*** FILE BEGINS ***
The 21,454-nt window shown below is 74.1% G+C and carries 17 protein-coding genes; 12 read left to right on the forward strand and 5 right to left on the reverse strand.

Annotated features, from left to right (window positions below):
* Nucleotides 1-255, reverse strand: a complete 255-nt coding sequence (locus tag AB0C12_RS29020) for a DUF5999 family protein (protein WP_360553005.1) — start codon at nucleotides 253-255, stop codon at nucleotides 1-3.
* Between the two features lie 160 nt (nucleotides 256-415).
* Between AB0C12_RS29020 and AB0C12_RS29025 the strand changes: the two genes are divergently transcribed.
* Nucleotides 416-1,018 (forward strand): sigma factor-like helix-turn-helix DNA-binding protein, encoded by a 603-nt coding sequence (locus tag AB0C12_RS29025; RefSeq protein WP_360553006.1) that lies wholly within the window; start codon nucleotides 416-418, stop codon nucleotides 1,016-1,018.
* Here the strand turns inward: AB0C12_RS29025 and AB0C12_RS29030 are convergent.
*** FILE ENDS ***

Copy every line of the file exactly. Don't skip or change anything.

The 21,454-nt window shown below is 74.1% G+C and carries 17 protein-coding genes; 12 read left to right on the forward strand and 5 right to left on the reverse strand.

Annotated features, from left to right (window positions below):
* Nucleotides 1-255, reverse strand: a complete 255-nt coding sequence (locus tag AB0C12_RS29020) for a DUF5999 family protein (protein WP_360553005.1) — start codon at nucleotides 253-255, stop codon at nucleotides 1-3.
* Between the two features lie 160 nt (nucleotides 256-415).
* Between AB0C12_RS29020 and AB0C12_RS29025 the strand changes: the two genes are divergently transcribed.
* Nucleotides 416-1,018 (forward strand): sigma factor-like helix-turn-helix DNA-binding protein, encoded by a 603-nt coding sequence (locus tag AB0C12_RS29025; RefSeq protein WP_360553006.1) that lies wholly within the window; start codon nucleotides 416-418, stop codon nucleotides 1,016-1,018.
* Here the strand turns inward: AB0C12_RS29025 and AB0C12_RS29030 are convergent.